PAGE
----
,

Northwest Guided Kayak Trips

Northwest Guided Kayak Trips with Hobie Kayak
“Island Hopping with Hobie Island Adventure”
guided kayak trips
“Exposed giant roots on an island.”
Guided Kayak Trip Camping
“Overnight kayak camping trip”

FishingWAs guided kayak trips, offering kayakers views of the most breathtaking and awe-inspiring adventures in the Pacific Northwest. And one of best ways to explore it is with peaceful FishingWa guided kayak trip. To world travelers, adventure seekers and casual tourist FishingWa offer many unique guided kayak trip. From island hopping in the saltwater of Puget Sound to kayaking on crystal clear lakes high in the mountains to camping in islands on man-made reservoirs.  The diverse beauty of the Pacific Northwest offers travelers from all over the world unique exploring adventures. 

With our Hobie peddle kayak and guided kayak trip packages, kayakers can explore in style.  They can explore lakes, Sounds, and waterways in the Pacific Northwest.   Hobie kayaks are safe, easy to learn and fun workout.  It’s easier to learn and yet challenging enough for advanced kayakers. Our Hobie kayak fleet has a range of 4 to 10 miles.  So even novice kayaker can travel four miles a day.

Island Hopping around the Puget Sound with northwest guided kayak trips

One of the most popular northwest guided kayak trips is the Kayak Island Hopping Adventure on the saltwater of the Puget Sounds.  It offers kayakers the rare opportunity to explore different islands and activities include camping, hiking, clamming, crabbing, and fishing kayak trips. Kayaking in the sound offers the possibility of catching glimpse of some of Puget Sound majestic creatures like bald eagles, orcas, dolphins, sea lions, blue herrings, seals, and many others. The Puget sound offers beautiful sceneries, calm water, mild temperature and luscious green landscapes.  

A few popular Pacific Northwest guided kayak trips island destinations.

Anderson Island WWTA Camp Ground
Anderson Island is located 10 miles southwest of the city of Tacoma. The campsite is situated on a gravel spit on the southwest side of the island, in Carlson Bay. With the WWTA pass, campers can enjoy an overnight island camping experience. At night campers will hear distant trains from the mainland along with the soothing waves of the Puget Sounds. Look west before going to bed and you might catch remarkable Sunsets dropping below the horizon.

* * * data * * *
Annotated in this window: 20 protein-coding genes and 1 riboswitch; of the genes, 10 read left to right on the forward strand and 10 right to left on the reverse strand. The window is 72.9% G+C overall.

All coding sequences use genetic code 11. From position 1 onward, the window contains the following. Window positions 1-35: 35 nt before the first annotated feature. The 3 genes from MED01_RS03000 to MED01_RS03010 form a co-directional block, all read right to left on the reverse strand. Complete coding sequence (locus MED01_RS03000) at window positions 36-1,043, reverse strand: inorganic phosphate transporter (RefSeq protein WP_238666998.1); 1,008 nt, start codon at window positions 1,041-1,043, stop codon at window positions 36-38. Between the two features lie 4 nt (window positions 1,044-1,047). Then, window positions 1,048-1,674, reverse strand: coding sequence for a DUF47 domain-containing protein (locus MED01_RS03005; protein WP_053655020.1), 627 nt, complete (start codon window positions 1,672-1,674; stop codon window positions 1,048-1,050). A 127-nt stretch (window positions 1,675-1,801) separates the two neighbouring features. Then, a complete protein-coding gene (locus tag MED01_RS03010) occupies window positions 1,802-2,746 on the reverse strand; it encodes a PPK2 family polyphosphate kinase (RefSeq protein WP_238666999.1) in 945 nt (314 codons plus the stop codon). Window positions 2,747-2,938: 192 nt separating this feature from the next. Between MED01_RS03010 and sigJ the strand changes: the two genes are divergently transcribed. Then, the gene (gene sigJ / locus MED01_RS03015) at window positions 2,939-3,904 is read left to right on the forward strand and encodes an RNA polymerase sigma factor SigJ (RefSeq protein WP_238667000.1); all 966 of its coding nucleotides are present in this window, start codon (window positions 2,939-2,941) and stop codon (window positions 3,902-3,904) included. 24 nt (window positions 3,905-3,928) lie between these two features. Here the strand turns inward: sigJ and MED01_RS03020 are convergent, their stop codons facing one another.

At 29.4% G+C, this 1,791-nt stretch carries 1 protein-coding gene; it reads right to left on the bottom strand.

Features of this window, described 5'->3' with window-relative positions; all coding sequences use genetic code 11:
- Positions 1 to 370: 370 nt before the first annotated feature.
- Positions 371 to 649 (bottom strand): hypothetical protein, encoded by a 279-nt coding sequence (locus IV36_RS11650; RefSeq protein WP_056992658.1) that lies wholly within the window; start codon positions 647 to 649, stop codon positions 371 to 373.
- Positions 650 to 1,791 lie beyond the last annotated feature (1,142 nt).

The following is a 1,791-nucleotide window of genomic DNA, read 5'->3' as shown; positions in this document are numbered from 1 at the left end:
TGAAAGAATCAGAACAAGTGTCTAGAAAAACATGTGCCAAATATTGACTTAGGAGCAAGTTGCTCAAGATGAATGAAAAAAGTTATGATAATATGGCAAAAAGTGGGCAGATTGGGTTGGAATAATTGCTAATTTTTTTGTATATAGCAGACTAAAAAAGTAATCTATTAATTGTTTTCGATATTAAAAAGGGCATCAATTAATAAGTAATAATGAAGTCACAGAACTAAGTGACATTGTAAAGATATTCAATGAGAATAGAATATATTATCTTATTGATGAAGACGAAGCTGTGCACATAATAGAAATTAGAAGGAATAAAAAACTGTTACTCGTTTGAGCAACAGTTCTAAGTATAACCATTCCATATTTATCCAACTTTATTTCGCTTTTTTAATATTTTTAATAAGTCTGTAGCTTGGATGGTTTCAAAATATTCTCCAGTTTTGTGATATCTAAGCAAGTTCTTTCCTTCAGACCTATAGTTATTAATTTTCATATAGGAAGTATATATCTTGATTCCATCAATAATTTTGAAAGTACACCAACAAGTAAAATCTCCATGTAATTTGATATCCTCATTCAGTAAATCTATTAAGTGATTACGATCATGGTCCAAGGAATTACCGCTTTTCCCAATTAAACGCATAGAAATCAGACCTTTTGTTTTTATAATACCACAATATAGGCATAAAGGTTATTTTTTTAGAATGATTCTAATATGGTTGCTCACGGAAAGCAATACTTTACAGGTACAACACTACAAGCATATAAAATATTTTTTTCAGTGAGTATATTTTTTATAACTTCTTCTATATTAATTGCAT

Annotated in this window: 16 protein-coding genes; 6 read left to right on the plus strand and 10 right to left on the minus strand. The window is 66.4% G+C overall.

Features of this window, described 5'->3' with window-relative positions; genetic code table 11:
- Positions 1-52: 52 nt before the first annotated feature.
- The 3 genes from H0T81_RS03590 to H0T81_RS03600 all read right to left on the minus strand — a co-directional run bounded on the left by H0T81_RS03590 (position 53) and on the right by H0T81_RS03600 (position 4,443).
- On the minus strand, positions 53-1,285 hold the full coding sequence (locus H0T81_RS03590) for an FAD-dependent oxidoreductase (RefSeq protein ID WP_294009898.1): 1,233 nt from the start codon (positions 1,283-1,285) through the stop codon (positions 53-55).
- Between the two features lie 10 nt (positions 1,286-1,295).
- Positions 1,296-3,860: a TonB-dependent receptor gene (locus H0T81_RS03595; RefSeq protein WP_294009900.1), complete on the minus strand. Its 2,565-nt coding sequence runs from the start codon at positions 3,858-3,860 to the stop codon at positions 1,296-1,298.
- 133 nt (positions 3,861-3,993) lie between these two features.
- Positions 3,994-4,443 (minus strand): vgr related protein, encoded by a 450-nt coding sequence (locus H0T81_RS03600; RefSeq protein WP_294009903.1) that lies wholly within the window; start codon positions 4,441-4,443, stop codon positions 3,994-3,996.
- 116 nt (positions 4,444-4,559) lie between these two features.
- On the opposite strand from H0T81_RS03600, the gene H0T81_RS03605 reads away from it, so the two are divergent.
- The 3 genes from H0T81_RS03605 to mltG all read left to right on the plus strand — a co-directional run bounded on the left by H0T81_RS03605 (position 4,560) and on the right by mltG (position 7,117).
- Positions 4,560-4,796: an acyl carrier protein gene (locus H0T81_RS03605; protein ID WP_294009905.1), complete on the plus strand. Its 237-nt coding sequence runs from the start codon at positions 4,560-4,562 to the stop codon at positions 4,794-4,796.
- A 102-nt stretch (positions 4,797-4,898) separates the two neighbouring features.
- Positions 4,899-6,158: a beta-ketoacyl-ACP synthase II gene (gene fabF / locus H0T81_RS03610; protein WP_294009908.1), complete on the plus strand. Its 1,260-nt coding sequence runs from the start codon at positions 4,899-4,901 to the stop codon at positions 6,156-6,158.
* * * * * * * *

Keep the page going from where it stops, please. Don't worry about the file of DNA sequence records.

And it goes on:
Eagle Island 
Located in Balch Passage between Anderson and McNeil islands, this state park property near Tacoma is known by boaters as the gateway to South Puget Sound. Eagle Island Marine State Park is accessible only by watercraft.
Washington’s iconic peak Mount Rainier is a showstopper on the eastern horizon. Even on partly sunny days, the 14,411-foot giant may be visible, hovering over the clouds or the land.

Hope Island Marine State Park
Hope Island is a special place to those who live in the greater Olympia-Shelton-Hoodsport area. These communities share their treasure with the hope that visitors approach the island with a sense of wonder.
The island can only be reached by watercraft, motorized, human or wind-powered. Located near Hunter Point in Eld Inlet on Puget Sound, Hope Island’s terrain is made up of Douglas-fir, cedar, hemlock, alder and maple trees. A wealth of tasty shellfish draws bald eagles and great blue herons. The park is popular with human shellfish harvesters in season.
Beach walks and hiking trails allow for sightings of land-based wildlife too. Picnickers may enjoy their bounty in a historic orchard of fruit and nut trees, planted by early homesteaders a century ago.  Island offers overnight kayak camping trips.

McMicken Island Marine State Park
McMicken Island is so small, you could easily miss it. But boaters who love Puget Sound would not want to miss it. Though this small state park in the fold of Harstine Island is only reachable by boat, low tide allows you to walk across a sandbar to and from Harstine Island for a few hours each day.
Set anchor in the island’s cove, check out the sand bar and take the 1-mile hiking trail through the woods. Drop your crab pots, bust out your rod and reel, or get a shellfish license and pluck delicious clams and oysters in season. You may have to share that bounty with a resident eagle, but, hey, a visitor could do worse for a fishing companion (or competitor).

FishingWA offers unique guided kayak trips.

Here at fishingwa we look for


FishingWA | Fishing Washington | Guided Kayaking Fishing | Washington Kayak Fishing | Guide Fishing | Guided Fly Fishing